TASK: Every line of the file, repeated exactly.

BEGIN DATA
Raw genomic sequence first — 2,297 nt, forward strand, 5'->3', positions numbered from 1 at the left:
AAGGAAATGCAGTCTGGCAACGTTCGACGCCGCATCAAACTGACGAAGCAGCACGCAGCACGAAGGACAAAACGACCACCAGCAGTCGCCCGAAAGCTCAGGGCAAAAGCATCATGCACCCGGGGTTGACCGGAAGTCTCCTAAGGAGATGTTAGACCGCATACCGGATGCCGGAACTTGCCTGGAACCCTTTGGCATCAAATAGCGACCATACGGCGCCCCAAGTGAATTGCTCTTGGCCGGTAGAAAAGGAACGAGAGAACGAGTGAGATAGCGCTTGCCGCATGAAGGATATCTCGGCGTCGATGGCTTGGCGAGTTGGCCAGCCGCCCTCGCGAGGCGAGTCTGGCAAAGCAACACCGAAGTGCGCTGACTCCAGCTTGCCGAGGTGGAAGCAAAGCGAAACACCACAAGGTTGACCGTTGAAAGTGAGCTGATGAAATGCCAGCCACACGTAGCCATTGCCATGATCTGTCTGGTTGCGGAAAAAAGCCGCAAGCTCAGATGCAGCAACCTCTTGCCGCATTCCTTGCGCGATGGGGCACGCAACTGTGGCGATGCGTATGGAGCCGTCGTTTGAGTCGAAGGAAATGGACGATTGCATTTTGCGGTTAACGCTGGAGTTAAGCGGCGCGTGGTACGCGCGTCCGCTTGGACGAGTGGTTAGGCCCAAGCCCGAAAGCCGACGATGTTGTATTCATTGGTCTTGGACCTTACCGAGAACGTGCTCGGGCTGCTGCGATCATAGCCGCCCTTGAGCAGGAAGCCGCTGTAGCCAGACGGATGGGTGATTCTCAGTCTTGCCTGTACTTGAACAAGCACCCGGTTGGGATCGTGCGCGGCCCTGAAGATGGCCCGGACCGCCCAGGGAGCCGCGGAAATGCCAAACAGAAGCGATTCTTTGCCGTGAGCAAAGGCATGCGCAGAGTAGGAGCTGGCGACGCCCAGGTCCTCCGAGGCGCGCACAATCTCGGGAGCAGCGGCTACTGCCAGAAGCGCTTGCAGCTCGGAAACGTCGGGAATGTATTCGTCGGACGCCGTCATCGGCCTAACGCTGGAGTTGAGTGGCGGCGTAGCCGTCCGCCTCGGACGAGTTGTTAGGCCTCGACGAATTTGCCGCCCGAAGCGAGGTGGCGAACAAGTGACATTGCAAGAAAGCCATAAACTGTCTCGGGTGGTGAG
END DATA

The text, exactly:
Raw genomic sequence first — 2,297 nt, forward strand, 5'->3', positions numbered from 1 at the left:
AAGGAAATGCAGTCTGGCAACGTTCGACGCCGCATCAAACTGACGAAGCAGCACGCAGCACGAAGGACAAAACGACCACCAGCAGTCGCCCGAAAGCTCAGGGCAAAAGCATCATGCACCCGGGGTTGACCGGAAGTCTCCTAAGGAGATGTTAGACCGCATACCGGATGCCGGAACTTGCCTGGAACCCTTTGGCATCAAATAGCGACCATACGGCGCCCCAAGTGAATTGCTCTTGGCCGGTAGAAAAGGAACGAGAGAACGAGTGAGATAGCGCTTGCCGCATGAAGGATATCTCGGCGTCGATGGCTTGGCGAGTTGGCCAGCCGCCCTCGCGAGGCGAGTCTGGCAAAGCAACACCGAAGTGCGCTGACTCCAGCTTGCCGAGGTGGAAGCAAAGCGAAACACCACAAGGTTGACCGTTGAAAGTGAGCTGATGAAATGCCAGCCACACGTAGCCATTGCCATGATCTGTCTGGTTGCGGAAAAAAGCCGCAAGCTCAGATGCAGCAACCTCTTGCCGCATTCCTTGCGCGATGGGGCACGCAACTGTGGCGATGCGTATGGAGCCGTCGTTTGAGTCGAAGGAAATGGACGATTGCATTTTGCGGTTAACGCTGGAGTTAAGCGGCGCGTGGTACGCGCGTCCGCTTGGACGAGTGGTTAGGCCCAAGCCCGAAAGCCGACGATGTTGTATTCATTGGTCTTGGACCTTACCGAGAACGTGCTCGGGCTGCTGCGATCATAGCCGCCCTTGAGCAGGAAGCCGCTGTAGCCAGACGGATGGGTGATTCTCAGTCTTGCCTGTACTTGAACAAGCACCCGGTTGGGATCGTGCGCGGCCCTGAAGATGGCCCGGACCGCCCAGGGAGCCGCGGAAATGCCAAACAGAAGCGATTCTTTGCCGTGAGCAAAGGCATGCGCAGAGTAGGAGCTGGCGACGCCCAGGTCCTCCGAGGCGCGCACAATCTCGGGAGCAGCGGCTACTGCCAGAAGCGCTTGCAGCTCGGAAACGTCGGGAATGTATTCGTCGGACGCCGTCATCGGCCTAACGCTGGAGTTGAGTGGCGGCGTAGCCGTCCGCCTCGGACGAGTTGTTAGGCCTCGACGAATTTGCCGCCCGAAGCGAGGTGGCGAACAAGTGACATTGCAAGAAAGCCATAAACTGTCTCGGGTGGTGAG